Guidance for opponents in civil legal aid cases 13. Can you choose to talk to us about your concerns? Yes. You can phone and explain that you wish to make representations about an application. We will put you through to someone who can discuss this with you. If you want to come into our office to discuss the matter face to face, please phone first and make an appointment. Then the right person will be available. We can only talk to you about your representations, not about details of the case. If you do phone or call in to the office, please say that you want to speak to the Civil Applications Department, and: If your representations are about the applicant’s financial circumstances (see section 5.1), ask to speak to someone in the financial assessment unit. If your representations are about the merits of the case (see section 5.2), ask to speak to our paralegal staff. Again, please remember that we can only talk to you about your representations, not about the details of the case. 14. Could you get legal aid yourself for this court case? You may qualify for legal aid. You would have to meet the tests set out in section 4 of this leaflet. You may also qualify for initial advice from a solicitor (known as “advice and assistance”). To get more information or to find a solicitor who is registered to give civil legal assistance please: Read our leaflet, Civil Legal Aid – Info for Applicants, which can be found in the Leaflets section of our website: www.slab.org.uk/new-to-legalaid/leaflets Use the Solicitor Finder on our website: www.slab.org.uk/new-to-legalaid/find-a-solicitor Call us on 0131 226 7061 (Mon-Fri, 9am-5pm) and ask to speak to someone about whether you qualify for legal assistance. 15. Who can give you more advice? You can also get information about local solicitors from the Law Society of Scotland and from your local Citizens Advice Bureau. The Citizens Advice Bureau should also be able to say whether you are likely to qualify for legal aid (see the inside contact details at the end of this leaflet). You may also find that you can get help through your union or insurers. 11

Guidance for opponents in civil legal aid cases 16. How will we use the information you give us? By communicating with us about an application for legal aid, you permit us to discuss the information within SLAB and, where necessary, with other people. If you have been named as an opponent in a legal aid application, solicitors representing the Law Society of Scotland may also see your personal information as part of the random quality assurance checks that the Society makes. By law, we have to be very careful about how we use information that people give us. We will normally pass on information to do with an application for legal aid only if the person who gave us it has given us their permission, or if the law says we must. If you ask someone like your MSP or another representative to contact us about your case, you must provide them with written consent, a copy of which should be provided to us, which will permit us to discuss your case with them. We also have duties to keep certain information confidential, and to supply other information, under data protection legislation and Freedom of Information Acts. For example, we can’t give you personal information about another person. But you have the right to ask us about information we hold on you, and some other information that we record about legal aid and how we work. We sometimes also use the information to check your identity, if you phone us. If you would like to know more about how we use information we are given, please refer to our Privacy Notice on our website www.slab.org.uk/privacy-policies Additional information is also available in our Access to Information leaflet at www.slab.org.uk/new-to-legal-aid/leaflets This explains how: You can find out what information we hold about you We will treat any information we hold about you You can access other records and official information we keep. 12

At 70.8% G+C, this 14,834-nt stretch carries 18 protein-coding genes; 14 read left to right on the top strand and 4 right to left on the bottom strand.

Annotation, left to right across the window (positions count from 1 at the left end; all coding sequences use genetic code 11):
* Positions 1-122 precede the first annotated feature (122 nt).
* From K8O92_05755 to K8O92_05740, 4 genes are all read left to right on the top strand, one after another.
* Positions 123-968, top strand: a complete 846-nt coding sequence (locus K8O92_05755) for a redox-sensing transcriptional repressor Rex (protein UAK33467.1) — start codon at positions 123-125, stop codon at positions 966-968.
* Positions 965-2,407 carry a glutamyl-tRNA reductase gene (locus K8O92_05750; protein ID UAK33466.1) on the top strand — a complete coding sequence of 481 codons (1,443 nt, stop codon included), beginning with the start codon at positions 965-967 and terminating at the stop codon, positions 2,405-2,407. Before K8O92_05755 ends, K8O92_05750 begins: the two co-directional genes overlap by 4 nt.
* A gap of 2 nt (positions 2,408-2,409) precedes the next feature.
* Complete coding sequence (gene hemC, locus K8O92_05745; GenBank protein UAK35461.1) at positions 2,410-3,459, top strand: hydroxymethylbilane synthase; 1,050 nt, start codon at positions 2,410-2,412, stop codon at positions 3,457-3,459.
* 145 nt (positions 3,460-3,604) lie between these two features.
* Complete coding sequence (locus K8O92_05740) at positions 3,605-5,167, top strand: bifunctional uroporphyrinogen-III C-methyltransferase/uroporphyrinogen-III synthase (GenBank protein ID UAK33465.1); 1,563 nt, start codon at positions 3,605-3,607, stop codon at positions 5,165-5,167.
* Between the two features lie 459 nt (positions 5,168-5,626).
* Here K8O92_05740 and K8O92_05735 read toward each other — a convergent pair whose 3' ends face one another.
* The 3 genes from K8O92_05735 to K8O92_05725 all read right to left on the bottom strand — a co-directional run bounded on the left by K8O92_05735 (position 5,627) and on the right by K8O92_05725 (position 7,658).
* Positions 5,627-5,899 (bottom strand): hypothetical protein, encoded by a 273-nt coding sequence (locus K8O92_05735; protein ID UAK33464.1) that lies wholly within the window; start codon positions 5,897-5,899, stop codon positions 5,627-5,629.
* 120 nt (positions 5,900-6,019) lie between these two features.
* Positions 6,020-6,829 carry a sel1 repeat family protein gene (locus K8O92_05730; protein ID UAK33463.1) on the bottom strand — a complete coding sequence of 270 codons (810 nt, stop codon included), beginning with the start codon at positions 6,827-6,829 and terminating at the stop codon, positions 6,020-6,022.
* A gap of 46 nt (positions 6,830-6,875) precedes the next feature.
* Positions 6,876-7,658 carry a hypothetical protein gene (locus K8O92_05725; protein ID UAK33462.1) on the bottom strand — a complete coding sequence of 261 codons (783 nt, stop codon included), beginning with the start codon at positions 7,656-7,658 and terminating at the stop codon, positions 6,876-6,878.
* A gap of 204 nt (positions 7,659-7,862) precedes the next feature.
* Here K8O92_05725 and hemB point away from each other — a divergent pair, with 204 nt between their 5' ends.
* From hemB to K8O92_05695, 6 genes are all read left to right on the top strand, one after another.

Guidance for opponents in civil legal aid cases Contact us Do you want to: find your nearest legal aid solicitor find out more about legal aid Call us on 0131 226 7061 (open Monday to Friday 8.30-5.00pm) or visit our website www.slab.org.uk. Our website also contains details of our service standards. If you have questions about the forms you need to fill in or your financial eligibility, call our financial assessment unit on 0131 240 2082 (weekdays 8.30am to 5pm). Our general telephone number is 0131 226 7061. Calls from ContactSCOTLAND are welcome. Our address is Thistle House, 91 Haymarket Terrace, Edinburgh, EH12 5HE. Our email address is general@slab.org.uk. We do not provide legal aid directly - this is done by solicitors. We manage the legal aid system. Other useful contacts Law Society of Scotland, Atria One, 144 Morrison St, Edinburgh EH3 8EX. Telephone: 0131 226 7411 Website: www.lawscot.org.uk To find your local Citizens Advice Bureau, please look in the Yellow Pages or go to the Citizens Advice Scotland website. 13

injury case - may apply for civil legal aid (since this leaflet deals only with civil legal aid, where we refer to "legal aid" we mean "civil legal aid"). Legal aid is financial help from public funds. It helps people who qualify to get legal advice and the help of a solicitor to put their case in court.